Note that those carrying out a gradual/incremental implementation of their EHR (see Step 5 of the Implementation Series to learn more about implementation styles) may want to do the same with their training methods. Incremental training can be a good way of getting bite-size portions of operational information to staff without shocking them.
Another thing worth mentioning here is that it would be advisable for all practices to create a system for ongoing learning and improvement. The idea is to set up a feedback channel through which you can gather staff remarks, complaints, or suggestions about using the EHR. The data gained through that channel can be reviewed and filtered for recommendations that might help the whole practice with the implementation.
This is one of the most common ongoing challenges for those implementing EHRs. The fact is, most of us resist change, for all that we know its inevitability. If your staff continue to resist using the new software and processes you are enforcing at the practice, you may have to get creative about enforcement.
Here, you will have to be the judge of whether it would be best to use the carrot or the stick. Some practice owners employ both, using both penalties (for failure to use the EHR) and rewards (for using it). Trying to talk to your staff and laying out the reasons for the EHR might help too.
Show staff how it can actually save them time searching through files later on if they use EMRs instead of paper records, for instance. If you make it clear that it benefits not only the patients and practice but also them, they might be more willing to follow the new rules.
It is absolutely vital that you remember to listen to their pain points too, however. Your staff are unlikely to listen to you if you can’t do them the same courtesy. If you can offer a compromise or solution for problems they are having with the EHR, you might be able to solve the issue to everyone’s satisfaction.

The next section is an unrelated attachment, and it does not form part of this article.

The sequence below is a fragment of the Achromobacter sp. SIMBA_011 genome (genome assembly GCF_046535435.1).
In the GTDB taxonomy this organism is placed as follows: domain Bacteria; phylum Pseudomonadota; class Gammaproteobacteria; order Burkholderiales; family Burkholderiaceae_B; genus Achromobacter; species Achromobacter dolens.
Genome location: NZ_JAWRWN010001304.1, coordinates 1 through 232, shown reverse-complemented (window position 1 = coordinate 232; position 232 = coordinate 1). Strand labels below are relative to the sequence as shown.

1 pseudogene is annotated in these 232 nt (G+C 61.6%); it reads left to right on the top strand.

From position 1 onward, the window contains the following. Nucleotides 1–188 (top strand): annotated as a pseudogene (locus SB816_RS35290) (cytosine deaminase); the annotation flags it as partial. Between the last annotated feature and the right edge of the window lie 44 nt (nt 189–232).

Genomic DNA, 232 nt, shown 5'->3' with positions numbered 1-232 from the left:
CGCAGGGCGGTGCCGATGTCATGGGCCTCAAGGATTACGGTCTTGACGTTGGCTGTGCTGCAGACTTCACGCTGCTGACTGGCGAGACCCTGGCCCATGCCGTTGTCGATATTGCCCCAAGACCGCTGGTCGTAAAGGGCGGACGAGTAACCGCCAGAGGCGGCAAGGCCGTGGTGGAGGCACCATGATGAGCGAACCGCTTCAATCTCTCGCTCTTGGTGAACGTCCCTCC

Sometimes, you might find that the workflow you have devised for your new EHR does not exactly achieve what you wanted it to. If you have investigated every other potential cause of the inadequacy—e.g. checked that staff are following procedure properly, hardware is not malfunctioning, etc.—then it might be time to alter your planned workflow.
This problem is most often caused by implementers trying to make their practice fit their EHR solution. In fact, it should generally be the other way around. Try to devise a workflow that makes the EHR fit your practice. The software should work for you, not against you.
A good way to start figuring out how to do this is to get input from both your staff and your EHR vendor. Talk to them about your goals and the way your practice should (ideally) run. Together, you may come up with a solution to the problem that fits better in your practice.
Again, this may be harder or easier depending on your chosen EMR solution. Adaptive EHRs like SeriousMD are simpler in this regard. This is why choosing the right EHR is so important.
Having other post-launch issues with your practice management software that you can’t seem to solve? Tell us about them in the comments below and we’ll try to help! You can also get in touch with us through any of the methods on this page and tell us about your EHR implementation pains. We’ll do our best to find the right fixes for you.